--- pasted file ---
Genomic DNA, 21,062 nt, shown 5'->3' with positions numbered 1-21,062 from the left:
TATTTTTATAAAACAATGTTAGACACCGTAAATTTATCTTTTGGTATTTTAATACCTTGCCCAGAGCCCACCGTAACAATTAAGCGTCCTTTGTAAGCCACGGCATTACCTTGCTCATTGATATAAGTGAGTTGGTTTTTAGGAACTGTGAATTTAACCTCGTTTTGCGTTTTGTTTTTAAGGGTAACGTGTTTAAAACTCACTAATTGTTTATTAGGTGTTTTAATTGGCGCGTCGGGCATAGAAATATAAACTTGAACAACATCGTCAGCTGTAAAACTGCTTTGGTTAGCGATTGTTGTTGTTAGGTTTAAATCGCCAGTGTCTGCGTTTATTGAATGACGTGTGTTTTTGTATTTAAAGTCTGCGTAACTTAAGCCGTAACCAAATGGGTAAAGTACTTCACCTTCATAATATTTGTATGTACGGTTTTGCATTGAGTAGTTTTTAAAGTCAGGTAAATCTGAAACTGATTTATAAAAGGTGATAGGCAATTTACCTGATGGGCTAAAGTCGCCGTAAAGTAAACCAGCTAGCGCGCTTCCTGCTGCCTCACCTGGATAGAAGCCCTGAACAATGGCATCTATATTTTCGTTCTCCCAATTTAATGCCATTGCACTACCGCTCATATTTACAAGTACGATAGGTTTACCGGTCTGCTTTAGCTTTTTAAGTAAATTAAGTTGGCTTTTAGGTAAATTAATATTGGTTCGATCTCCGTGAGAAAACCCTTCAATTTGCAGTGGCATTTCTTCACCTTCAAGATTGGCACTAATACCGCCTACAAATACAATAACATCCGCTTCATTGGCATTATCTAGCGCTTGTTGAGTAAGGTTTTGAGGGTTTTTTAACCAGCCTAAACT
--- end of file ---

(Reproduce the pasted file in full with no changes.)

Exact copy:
Genomic DNA, 21,062 nt, shown 5'->3' with positions numbered 1-21,062 from the left:
TATTTTTATAAAACAATGTTAGACACCGTAAATTTATCTTTTGGTATTTTAATACCTTGCCCAGAGCCCACCGTAACAATTAAGCGTCCTTTGTAAGCCACGGCATTACCTTGCTCATTGATATAAGTGAGTTGGTTTTTAGGAACTGTGAATTTAACCTCGTTTTGCGTTTTGTTTTTAAGGGTAACGTGTTTAAAACTCACTAATTGTTTATTAGGTGTTTTAATTGGCGCGTCGGGCATAGAAATATAAACTTGAACAACATCGTCAGCTGTAAAACTGCTTTGGTTAGCGATTGTTGTTGTTAGGTTTAAATCGCCAGTGTCTGCGTTTATTGAATGACGTGTGTTTTTGTATTTAAAGTCTGCGTAACTTAAGCCGTAACCAAATGGGTAAAGTACTTCACCTTCATAATATTTGTATGTACGGTTTTGCATTGAGTAGTTTTTAAAGTCAGGTAAATCTGAAACTGATTTATAAAAGGTGATAGGCAATTTACCTGATGGGCTAAAGTCGCCGTAAAGTAAACCAGCTAGCGCGCTTCCTGCTGCCTCACCTGGATAGAAGCCCTGAACAATGGCATCTATATTTTCGTTCTCCCAATTTAATGCCATTGCACTACCGCTCATATTTACAAGTACGATAGGTTTACCGGTCTGCTTTAGCTTTTTAAGTAAATTAAGTTGGCTTTTAGGTAAATTAATATTGGTTCGATCTCCGTGAGAAAACCCTTCAATTTGCAGTGGCATTTCTTCACCTTCAAGATTGGCACTAATACCGCCTACAAATACAATAACATCCGCTTCATTGGCATTATCTAGCGCTTGTTGAGTAAGGTTTTGAGGGTTTTTTAACCAGCCTAAACT